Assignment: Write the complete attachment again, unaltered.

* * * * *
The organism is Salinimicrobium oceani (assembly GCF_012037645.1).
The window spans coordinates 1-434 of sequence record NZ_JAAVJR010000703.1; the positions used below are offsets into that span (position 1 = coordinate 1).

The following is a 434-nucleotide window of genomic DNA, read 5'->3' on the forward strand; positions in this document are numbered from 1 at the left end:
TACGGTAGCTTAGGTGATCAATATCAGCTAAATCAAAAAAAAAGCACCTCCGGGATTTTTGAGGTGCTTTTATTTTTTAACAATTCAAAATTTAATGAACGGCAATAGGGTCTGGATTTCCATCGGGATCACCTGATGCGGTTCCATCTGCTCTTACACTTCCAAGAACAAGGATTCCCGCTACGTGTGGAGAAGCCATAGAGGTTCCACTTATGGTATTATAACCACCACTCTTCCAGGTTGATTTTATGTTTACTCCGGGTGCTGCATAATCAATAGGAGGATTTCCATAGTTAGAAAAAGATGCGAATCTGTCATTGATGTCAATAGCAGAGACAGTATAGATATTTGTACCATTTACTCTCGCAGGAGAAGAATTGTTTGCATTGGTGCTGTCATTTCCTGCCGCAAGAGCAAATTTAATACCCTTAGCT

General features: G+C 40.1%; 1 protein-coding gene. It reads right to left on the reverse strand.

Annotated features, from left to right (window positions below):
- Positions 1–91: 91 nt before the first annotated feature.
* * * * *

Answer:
The organism is Salinimicrobium oceani (assembly GCF_012037645.1).
The window spans coordinates 1-434 of sequence record NZ_JAAVJR010000703.1; the positions used below are offsets into that span (position 1 = coordinate 1).

The following is a 434-nucleotide window of genomic DNA, read 5'->3' on the forward strand; positions in this document are numbered from 1 at the left end:
TACGGTAGCTTAGGTGATCAATATCAGCTAAATCAAAAAAAAAGCACCTCCGGGATTTTTGAGGTGCTTTTATTTTTTAACAATTCAAAATTTAATGAACGGCAATAGGGTCTGGATTTCCATCGGGATCACCTGATGCGGTTCCATCTGCTCTTACACTTCCAAGAACAAGGATTCCCGCTACGTGTGGAGAAGCCATAGAGGTTCCACTTATGGTATTATAACCACCACTCTTCCAGGTTGATTTTATGTTTACTCCGGGTGCTGCATAATCAATAGGAGGATTTCCATAGTTAGAAAAAGATGCGAATCTGTCATTGATGTCAATAGCAGAGACAGTATAGATATTTGTACCATTTACTCTCGCAGGAGAAGAATTGTTTGCATTGGTGCTGTCATTTCCTGCCGCAAGAGCAAATTTAATACCCTTAGCT

General features: G+C 40.1%; 1 protein-coding gene. It reads right to left on the reverse strand.

Annotated features, from left to right (window positions below):
- Positions 1–91: 91 nt before the first annotated feature.